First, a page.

Fouling mechanisms of submerged ultrafiltration membranes in greywater recycling

16 November 2010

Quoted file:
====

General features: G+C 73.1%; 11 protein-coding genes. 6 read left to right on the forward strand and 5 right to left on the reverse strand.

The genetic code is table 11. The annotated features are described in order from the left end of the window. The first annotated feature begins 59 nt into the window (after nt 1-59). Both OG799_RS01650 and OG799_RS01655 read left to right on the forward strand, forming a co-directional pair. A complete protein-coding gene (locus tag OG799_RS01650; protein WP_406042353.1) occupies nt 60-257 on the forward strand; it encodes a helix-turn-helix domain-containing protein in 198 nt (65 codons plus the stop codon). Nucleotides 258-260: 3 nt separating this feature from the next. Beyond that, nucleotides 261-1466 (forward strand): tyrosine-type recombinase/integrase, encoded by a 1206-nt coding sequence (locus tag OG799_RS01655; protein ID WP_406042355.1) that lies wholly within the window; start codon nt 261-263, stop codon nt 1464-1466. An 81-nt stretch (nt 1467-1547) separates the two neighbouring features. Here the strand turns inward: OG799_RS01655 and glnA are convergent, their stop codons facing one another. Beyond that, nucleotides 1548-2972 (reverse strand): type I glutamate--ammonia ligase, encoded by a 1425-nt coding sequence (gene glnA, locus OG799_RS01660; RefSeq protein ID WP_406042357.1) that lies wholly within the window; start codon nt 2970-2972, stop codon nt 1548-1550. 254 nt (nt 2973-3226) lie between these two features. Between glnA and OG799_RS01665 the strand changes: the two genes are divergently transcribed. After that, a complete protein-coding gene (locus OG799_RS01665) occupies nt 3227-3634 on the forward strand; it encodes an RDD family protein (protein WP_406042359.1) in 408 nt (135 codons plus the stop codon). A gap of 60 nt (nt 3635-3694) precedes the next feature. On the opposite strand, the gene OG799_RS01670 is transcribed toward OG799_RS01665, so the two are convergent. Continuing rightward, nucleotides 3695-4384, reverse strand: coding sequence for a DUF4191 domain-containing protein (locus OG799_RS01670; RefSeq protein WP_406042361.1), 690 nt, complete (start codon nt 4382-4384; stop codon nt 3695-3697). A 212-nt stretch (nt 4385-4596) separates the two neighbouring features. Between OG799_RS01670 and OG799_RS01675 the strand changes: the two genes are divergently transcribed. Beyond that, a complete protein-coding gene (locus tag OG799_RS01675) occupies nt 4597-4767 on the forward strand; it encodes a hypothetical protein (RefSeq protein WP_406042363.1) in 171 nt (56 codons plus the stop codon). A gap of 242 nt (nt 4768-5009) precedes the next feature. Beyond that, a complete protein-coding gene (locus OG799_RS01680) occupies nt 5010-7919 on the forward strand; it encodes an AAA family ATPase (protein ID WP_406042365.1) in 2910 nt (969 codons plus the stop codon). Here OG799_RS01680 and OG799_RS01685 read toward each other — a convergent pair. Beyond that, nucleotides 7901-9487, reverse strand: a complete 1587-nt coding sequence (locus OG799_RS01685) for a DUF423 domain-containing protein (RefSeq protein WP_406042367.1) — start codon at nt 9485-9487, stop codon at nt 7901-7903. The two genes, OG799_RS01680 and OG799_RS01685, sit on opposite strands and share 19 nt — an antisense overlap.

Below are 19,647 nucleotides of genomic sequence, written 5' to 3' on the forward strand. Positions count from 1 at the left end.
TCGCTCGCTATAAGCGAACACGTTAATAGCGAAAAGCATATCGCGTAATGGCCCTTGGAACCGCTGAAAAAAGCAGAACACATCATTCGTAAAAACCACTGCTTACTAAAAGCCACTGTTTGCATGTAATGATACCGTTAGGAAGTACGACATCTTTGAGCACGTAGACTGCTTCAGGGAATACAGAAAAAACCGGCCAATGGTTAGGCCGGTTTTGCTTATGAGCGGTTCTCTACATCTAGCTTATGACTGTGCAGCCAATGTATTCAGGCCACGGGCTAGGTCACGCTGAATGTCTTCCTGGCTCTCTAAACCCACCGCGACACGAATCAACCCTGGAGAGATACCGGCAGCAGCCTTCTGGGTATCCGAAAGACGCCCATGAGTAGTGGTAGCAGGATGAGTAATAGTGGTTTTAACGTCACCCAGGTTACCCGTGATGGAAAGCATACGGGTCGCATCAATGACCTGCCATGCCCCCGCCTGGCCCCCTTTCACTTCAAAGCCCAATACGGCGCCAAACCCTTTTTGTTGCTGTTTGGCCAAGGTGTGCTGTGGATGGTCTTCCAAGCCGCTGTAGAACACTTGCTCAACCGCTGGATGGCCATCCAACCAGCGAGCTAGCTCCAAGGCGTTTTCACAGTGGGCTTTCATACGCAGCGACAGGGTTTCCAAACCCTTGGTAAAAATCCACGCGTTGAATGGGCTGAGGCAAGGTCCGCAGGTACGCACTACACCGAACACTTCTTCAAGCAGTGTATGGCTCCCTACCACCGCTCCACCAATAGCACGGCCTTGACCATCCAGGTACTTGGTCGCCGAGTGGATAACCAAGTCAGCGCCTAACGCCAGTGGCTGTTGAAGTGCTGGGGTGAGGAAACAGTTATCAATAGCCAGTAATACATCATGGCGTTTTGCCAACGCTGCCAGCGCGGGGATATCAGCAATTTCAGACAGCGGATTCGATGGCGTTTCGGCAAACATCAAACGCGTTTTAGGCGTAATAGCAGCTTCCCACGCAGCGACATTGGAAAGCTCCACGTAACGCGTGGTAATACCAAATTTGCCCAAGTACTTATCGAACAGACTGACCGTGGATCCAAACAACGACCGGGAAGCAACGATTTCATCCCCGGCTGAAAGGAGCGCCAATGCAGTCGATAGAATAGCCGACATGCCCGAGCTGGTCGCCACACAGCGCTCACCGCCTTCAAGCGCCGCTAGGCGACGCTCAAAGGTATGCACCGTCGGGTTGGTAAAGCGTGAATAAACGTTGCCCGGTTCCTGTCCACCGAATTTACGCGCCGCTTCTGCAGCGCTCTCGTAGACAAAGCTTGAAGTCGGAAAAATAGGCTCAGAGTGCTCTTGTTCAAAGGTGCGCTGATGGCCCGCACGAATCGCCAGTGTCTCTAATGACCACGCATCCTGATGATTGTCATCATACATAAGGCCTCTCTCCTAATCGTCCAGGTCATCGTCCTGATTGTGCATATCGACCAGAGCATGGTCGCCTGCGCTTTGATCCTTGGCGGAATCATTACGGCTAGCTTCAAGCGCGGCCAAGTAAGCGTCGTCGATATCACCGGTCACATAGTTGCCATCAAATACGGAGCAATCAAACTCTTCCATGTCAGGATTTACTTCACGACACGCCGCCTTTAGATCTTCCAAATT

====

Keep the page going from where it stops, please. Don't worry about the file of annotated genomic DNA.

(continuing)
This study examined the influence of greywater constituents on the fouling behaviour of submerged hollow fibre UF membranes during greywater treatment for recycling purposes. Experiments were carried out on a bench-scale equipment using a Zenon ZW1 module. The membrane was operated under constant flux where an increase in transmembrane pressure was used to determine the extent of fouling. Wastewater constituent variables used in this study were kaolin, cellulose, humic acid, surfactant, and calcium concentration. Results indicate that during filtration of synthetic greywater multivalent ions like calcium played an important role. Depending on concentration agglomerates of different structure and size were formed and the structure and size determined the extent of fouling and retention. It was also shown that the surfactant sodium dodecyl sulphate (SDS) may cause fouling through particle stabilisation and strongly interacts with calcium enhancing calcium retention especially in the critical micelle concentration (cmc) region. It is hypothesized that SDS competes with humic acids (HAs) for adsorption sites resulting in lower UV254nm retention. Solution chemistry and cake deposition also influence the retention and hence product water quality.